Fuel has always been a major cost for transportation companies like major railroad CSX (NASDAQ:CSX), and swings in fuel expenses can have a huge impact on profitability. In advance of Tuesday afternoon's first-quarter financial report, CSX shareholders expected to see some positive signs from the persistent drop in diesel prices, and many of them probably hoped that CSX would continue its string of dividend increases, which have come like clockwork every spring for years. Yet even optimistic investors got more than they bargained for from today's report, as CSX announced a big dividend boost and expectations-beating numbers on the top and bottom lines. Let's look more closely at the latest from CSX and what investors can expect for the rest of the year.
CSX keeps moving forward
The impact of the price of fuel was clear from CSX's results, as profits rose sharply despite relatively flat revenue figures. Sales of $3.03 billion were up about half a percent from the year-ago quarter, as strong demand in its core markets and better pricing power overcame the strong U.S. dollar even CSX collected less in fuel-recovery payments from customers. Despite the sluggish sales performance, CSX's profit soared 11% to $42 million, with earnings of $0.45 per share coming in above expectations. Operating ratios fell by 3.3 percentage points to 72.2%, as cost-saving initiatives combined with lower fuel costs to make the railroad more efficient.
CSX's various segments showed relatively flat performance across the railroad. Merchandise volumes rose by 2%, while intermodal volume climbed 1% and coal dropped 1%. From a revenue standpoint, only the merchandise segment showed gains, with growth in transport of minerals as well as waste and equipment overcoming declines in metals and automotive shipping.
On the expense front, labor costs rose 8%, with inflation playing a key component of the increase along with a rise in employee counts. But materials costs were flat, and fuel savings of $176 million represented a 41% drop from year-ago levels. All told, expenses fell by 4% to $2.18 billion, leading to operating income gains of 14%.
CSX still hasn't solved all of its operational issues. On-time origination figures dropped 13 percentage points to 50%, while on-time arrivals came in at 41%, down 10 percentage points. Train velocities appear to be bottoming out near 20 miles per hour, but dwell time lengthened by almost an hour to 27.7 hours, reflecting the ongoing traffic struggles CSX and its peers have faced. Nevertheless, accident and injury rates were down substantially from early 2014, reflecting CSX's ongoing efforts to promote safety.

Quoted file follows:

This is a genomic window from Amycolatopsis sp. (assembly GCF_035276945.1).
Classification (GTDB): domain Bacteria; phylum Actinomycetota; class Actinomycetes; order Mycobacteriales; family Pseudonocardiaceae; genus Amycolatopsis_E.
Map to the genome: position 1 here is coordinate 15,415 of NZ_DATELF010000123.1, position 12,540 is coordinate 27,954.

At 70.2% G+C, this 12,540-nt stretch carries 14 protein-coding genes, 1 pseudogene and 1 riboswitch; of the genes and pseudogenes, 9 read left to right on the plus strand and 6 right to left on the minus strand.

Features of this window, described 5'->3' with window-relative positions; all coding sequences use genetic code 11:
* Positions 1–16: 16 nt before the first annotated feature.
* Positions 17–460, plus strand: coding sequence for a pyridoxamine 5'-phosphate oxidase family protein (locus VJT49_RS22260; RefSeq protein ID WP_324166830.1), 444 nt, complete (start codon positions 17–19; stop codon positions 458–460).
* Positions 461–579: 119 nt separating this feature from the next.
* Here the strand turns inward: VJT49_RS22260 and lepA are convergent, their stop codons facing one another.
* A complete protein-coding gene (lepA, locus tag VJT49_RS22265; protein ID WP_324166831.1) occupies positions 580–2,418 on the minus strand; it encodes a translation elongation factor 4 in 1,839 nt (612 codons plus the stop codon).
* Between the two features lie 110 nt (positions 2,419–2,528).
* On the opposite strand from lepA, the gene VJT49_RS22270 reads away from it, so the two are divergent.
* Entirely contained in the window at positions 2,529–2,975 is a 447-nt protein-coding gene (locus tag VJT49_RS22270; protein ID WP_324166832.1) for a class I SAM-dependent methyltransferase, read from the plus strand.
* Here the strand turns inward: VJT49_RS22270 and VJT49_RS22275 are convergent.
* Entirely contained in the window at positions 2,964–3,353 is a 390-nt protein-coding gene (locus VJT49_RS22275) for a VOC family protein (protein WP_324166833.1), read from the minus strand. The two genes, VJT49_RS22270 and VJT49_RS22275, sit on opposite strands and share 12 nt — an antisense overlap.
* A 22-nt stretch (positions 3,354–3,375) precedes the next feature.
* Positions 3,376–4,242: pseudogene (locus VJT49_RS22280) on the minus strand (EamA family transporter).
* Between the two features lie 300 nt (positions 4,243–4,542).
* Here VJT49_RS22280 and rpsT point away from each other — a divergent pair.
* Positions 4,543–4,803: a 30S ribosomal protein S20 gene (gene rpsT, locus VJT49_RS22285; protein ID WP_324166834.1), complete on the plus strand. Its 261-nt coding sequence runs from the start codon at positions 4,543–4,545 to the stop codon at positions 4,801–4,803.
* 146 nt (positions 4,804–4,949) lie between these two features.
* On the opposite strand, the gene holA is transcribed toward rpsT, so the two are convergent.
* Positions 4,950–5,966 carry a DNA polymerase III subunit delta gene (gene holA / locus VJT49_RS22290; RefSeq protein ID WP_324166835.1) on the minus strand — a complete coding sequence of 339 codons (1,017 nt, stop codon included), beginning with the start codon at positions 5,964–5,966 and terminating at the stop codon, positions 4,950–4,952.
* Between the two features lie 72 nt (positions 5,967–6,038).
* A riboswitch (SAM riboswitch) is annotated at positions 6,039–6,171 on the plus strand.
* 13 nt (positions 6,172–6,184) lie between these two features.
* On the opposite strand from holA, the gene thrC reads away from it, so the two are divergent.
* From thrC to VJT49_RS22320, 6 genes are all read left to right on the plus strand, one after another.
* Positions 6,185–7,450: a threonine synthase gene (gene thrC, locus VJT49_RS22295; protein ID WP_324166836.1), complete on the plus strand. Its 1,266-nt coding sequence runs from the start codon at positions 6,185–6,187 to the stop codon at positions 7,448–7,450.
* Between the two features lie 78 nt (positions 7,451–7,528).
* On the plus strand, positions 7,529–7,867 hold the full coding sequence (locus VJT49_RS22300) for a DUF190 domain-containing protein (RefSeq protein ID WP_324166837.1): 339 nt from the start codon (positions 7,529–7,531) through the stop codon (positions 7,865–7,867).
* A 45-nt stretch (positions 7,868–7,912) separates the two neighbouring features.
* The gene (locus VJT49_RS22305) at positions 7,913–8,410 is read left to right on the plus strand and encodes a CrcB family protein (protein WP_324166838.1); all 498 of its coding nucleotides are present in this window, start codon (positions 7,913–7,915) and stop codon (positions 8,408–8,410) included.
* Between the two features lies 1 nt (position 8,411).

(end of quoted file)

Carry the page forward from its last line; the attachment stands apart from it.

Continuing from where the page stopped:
CSX investors get their payoff
In response to the strong results, CSX returned more capital to shareholders in a couple ways. First, it boosted its quarterly dividend to $0.18 per share, a 13% rise from its previous dividend rate. Also, CSX committed another $2 billion toward a new share repurchase program, replacing the old $1 billion program and giving the stock further support over the next two years.
CEO Michael Ward explained some of the thought process behind the capital moves. "CSX's core earnings remain strong, and we are continuing our drive to provide excellent service for our customers and value for our shareholders," Ward said. "Our commitment and confidence in CSX's future is underscored by the positive shareholder actions we're taking today."
Yet to keep improving, CSX will have to make good on its longer-term initiatives. Port disruptions on the West Coast resulted in lower volume of international intermodal shipments, but the highway-to-rail conversion program in the U.S. has helped lift domestic intermodal volume to compensate. Similarly, even as cheap energy brings fuel savings, CSX has also seen declines in shipments of fracking sand as production companies scale back on their efforts to drill more wells. Nevertheless, CSX has been disciplined in its pricing approach, having seen all-in same-customer pricing climb 1.6%, with even strong 3.4% gains for its merchandise and intermodal customer base.
CSX shareholders were generally pleased with the performance, sending shares higher by 2.5% in the first 45 minutes of after-hours trading following the announcement. In the long run, CSX could easily build on its gains as long as it can make the most of cheap fuel prices as long as they last.
Dan Caplinger has no position in any stocks mentioned. The Motley Fool has no position in any of the stocks mentioned. Try any of our Foolish newsletter services free for 30 days. We Fools may not all hold the same opinions, but we all believe that considering a diverse range of insights makes us better investors. The Motley Fool has a disclosure policy.